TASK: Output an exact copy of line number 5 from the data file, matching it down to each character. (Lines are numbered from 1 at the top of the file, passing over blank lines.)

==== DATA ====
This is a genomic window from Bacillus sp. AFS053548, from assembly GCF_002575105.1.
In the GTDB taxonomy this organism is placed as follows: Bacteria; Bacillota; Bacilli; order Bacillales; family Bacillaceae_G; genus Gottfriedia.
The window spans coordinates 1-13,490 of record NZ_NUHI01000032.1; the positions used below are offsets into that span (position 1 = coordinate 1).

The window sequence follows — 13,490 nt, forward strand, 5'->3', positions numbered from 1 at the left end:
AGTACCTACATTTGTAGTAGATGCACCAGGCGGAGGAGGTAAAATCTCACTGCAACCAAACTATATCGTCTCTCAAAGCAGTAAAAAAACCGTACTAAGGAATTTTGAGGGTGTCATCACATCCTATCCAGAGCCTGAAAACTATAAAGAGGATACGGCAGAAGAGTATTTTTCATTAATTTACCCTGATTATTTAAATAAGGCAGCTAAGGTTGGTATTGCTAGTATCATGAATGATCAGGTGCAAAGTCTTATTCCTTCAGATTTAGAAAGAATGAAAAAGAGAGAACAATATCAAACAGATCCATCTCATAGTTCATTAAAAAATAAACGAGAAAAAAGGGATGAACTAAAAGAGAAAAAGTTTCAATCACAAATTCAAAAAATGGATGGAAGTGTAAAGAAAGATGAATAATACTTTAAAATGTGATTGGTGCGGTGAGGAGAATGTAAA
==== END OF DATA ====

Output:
AGTACCTACATTTGTAGTAGATGCACCAGGCGGAGGAGGTAAAATCTCACTGCAACCAAACTATATCGTCTCTCAAAGCAGTAAAAAAACCGTACTAAGGAATTTTGAGGGTGTCATCACATCCTATCCAGAGCCTGAAAACTATAAAGAGGATACGGCAGAAGAGTATTTTTCATTAATTTACCCTGATTATTTAAATAAGGCAGCTAAGGTTGGTATTGCTAGTATCATGAATGATCAGGTGCAAAGTCTTATTCCTTCAGATTTAGAAAGAATGAAAAAGAGAGAACAATATCAAACAGATCCATCTCATAGTTCATTAAAAAATAAACGAGAAAAAAGGGATGAACTAAAAGAGAAAAAGTTTCAATCACAAATTCAAAAAATGGATGGAAGTGTAAAGAAAGATGAATAATACTTTAAAATGTGATTGGTGCGGTGAGGAGAATGTAAA